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Old 10-31-2013, 03:51 PM
 
Location: roaming gnome
12,390 posts, read 27,150,874 times
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Quote:
Originally Posted by iNviNciBL3 View Post
Camden vs Monaco... classic.

Oh and take a chill pill not everyone jerks off about European cities, sorry but give me anything in America over Europe any day.
Umm... you started the whole scenario. Did you have a memory lapse at the stuff you posted just prior posting the banlieus of Paris and ranting about the mediterrannean coast was ugly? No wonder Europeans think Americans are hicks, please stay in the US and don't go there. We don't need any more americans eating at McDo waddling around champs-élysées.
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Old 10-31-2013, 03:59 PM
nei nei won $500 in our forum's Most Engaging Poster Contest - Thirteenth Edition (Jan-Feb 2015). 

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Location: Western Massachusetts
46,080 posts, read 49,810,556 times
Reputation: 15118
Quote:
Originally Posted by iNviNciBL3 View Post
Is it not true that pretty much everything in Europe is smaller than America?
Apartments, Homes, Cars, etc...
People in Europe live very frugal so its sometimes a challenge to find a nice flat with a closet, dryer, garbage disposable and/or air conditioning.
Idk how they do it but i would go insane living over there.
Personally, don't see the big deal.

I liked growing up in a big home, but looking back I can't really see what it was all for. Can't see the need for it. We didn't have garbage disposals, though, are they really that important? Ditto with cars, not really interested in big cars, either. I don't have A/C either.
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Old 10-31-2013, 04:09 PM
 
Location: M I N N E S O T A
14,870 posts, read 20,246,987 times
Reputation: 9242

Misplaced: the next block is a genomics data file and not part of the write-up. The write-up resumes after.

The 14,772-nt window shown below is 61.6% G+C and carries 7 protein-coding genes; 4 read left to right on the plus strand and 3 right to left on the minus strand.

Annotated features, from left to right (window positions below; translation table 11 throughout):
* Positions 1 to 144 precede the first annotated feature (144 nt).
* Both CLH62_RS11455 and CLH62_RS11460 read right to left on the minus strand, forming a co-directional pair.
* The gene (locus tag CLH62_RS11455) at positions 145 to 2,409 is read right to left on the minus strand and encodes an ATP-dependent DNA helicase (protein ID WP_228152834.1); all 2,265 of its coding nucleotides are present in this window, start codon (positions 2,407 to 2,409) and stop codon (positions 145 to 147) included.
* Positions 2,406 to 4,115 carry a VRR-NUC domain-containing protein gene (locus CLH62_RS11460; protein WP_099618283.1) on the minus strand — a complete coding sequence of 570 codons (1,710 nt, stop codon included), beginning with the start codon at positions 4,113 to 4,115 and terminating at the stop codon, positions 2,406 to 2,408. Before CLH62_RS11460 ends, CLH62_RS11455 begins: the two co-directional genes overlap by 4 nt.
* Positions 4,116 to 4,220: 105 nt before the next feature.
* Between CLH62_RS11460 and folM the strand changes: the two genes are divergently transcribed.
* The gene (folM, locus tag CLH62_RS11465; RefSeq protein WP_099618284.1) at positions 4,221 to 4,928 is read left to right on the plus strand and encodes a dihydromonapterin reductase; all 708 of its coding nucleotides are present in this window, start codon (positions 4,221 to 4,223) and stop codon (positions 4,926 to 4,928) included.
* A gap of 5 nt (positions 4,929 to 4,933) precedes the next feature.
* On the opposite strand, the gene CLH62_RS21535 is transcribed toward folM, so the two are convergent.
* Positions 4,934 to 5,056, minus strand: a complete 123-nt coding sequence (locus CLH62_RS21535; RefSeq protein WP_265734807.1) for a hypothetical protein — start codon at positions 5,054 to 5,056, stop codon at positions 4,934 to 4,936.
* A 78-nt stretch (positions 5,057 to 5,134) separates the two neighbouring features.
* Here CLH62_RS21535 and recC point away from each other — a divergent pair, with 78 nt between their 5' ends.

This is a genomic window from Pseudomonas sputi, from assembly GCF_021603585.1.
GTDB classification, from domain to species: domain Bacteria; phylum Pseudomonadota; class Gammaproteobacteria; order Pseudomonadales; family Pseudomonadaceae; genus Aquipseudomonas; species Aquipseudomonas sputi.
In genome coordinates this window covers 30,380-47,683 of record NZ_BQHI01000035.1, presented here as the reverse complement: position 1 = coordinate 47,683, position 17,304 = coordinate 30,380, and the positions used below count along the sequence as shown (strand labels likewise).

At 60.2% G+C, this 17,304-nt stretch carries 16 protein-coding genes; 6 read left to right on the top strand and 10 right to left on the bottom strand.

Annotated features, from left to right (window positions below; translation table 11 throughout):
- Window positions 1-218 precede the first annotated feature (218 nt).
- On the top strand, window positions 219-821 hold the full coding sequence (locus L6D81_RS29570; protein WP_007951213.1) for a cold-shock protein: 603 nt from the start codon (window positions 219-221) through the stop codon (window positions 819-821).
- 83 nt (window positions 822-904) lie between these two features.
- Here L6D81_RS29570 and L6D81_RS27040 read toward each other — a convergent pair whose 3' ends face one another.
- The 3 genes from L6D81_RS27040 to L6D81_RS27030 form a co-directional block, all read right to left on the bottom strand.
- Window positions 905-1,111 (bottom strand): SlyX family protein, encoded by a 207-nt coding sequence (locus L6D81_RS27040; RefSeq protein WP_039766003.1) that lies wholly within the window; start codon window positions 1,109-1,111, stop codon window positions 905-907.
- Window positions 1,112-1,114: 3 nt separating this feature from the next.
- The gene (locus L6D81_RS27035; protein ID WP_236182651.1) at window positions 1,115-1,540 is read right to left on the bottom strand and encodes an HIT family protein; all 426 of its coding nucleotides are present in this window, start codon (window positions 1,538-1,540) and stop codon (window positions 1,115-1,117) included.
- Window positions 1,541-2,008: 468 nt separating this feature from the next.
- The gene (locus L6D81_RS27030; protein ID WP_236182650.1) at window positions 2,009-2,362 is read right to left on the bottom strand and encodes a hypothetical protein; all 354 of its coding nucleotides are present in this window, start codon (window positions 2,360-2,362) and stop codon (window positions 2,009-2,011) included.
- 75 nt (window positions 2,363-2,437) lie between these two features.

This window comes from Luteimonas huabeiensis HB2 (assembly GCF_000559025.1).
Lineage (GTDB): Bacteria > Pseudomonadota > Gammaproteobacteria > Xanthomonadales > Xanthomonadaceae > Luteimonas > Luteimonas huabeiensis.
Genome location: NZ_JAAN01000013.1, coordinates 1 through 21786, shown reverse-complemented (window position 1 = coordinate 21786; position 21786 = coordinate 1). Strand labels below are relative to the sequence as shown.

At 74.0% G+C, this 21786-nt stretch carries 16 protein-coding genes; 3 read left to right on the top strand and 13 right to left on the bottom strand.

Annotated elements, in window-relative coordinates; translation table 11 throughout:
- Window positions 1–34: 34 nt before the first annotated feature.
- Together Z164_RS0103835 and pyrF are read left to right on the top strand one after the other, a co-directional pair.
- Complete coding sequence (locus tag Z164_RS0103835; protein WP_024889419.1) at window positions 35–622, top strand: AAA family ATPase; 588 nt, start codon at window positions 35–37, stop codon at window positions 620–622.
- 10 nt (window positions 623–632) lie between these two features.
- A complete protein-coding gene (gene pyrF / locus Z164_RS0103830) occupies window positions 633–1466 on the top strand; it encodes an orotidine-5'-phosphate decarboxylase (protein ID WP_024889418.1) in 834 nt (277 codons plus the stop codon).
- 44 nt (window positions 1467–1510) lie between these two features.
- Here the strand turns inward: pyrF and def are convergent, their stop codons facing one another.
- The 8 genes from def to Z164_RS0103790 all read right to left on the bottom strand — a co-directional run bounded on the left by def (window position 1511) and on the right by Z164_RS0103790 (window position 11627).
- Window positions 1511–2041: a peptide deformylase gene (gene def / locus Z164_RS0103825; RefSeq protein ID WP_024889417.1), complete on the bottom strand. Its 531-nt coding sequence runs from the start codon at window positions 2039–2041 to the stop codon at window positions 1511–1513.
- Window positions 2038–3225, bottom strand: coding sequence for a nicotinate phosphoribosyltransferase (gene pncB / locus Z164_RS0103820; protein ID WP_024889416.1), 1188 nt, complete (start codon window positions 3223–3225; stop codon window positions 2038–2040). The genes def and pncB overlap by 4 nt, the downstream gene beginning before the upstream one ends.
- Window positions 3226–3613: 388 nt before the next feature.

Quote:
Originally Posted by grapico View Post
Umm... you started the whole scenario. Did you have a memory lapse at the stuff you posted just prior posting the banlieus of Paris and ranting about the mediterrannean coast was ugly? No wonder Europeans think Americans are hicks, please stay in the US and don't go there. We don't need any more americans eating at McDo waddling around champs-élysées.
Sure aint good at taking criticism? lol
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Old 11-01-2013, 09:05 AM
 
Location: Kent, UK/ Rhode Island, US
646 posts, read 724,405 times
Reputation: 815
Quote:
Originally Posted by iNviNciBL3 View Post
Sure aint good at taking criticism? lol
Lol, the irony. I've seen many of your posts, and it seems that you can't take any sort of criticism of the United States, you think everything American is perfect.
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Old 11-01-2013, 01:52 PM
 
24,448 posts, read 38,449,673 times
Reputation: 25762
Quote:
Originally Posted by iNviNciBL3 View Post
Is it not true that pretty much everything in Europe is smaller than America?
Apartments, Homes, Cars, etc...
People in Europe live very frugal so its sometimes a challenge to find a nice flat with a closet, dryer, garbage disposable and/or air conditioning.
Idk how they do it but i would go insane living over there.
How typically American, somehow bigger is always better. Many find there is more to life than glitzy consumer items and the search for something even bigger.
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Old 11-01-2013, 02:35 PM
 
Location: M I N N E S O T A
14,870 posts, read 20,246,987 times
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Quote:
Originally Posted by kyle19125 View Post
How typically American, somehow bigger is always better. Many find there is more to life than glitzy consumer items and the search for something even bigger.
I know i'm talking about me personally. I don't like it over there and i don't want this country to be more "European"
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Old 11-02-2013, 07:22 AM
 
28,899 posts, read 51,575,495 times
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No. Our ancestors moved here to get away from all that.
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Old 11-02-2013, 08:24 AM
 
Location: Foot of the Rockies
90,346 posts, read 114,920,478 times
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Quote:
Originally Posted by iNviNciBL3 View Post
Frankfurt, London, Paris, Lyon, Marseille and Milan.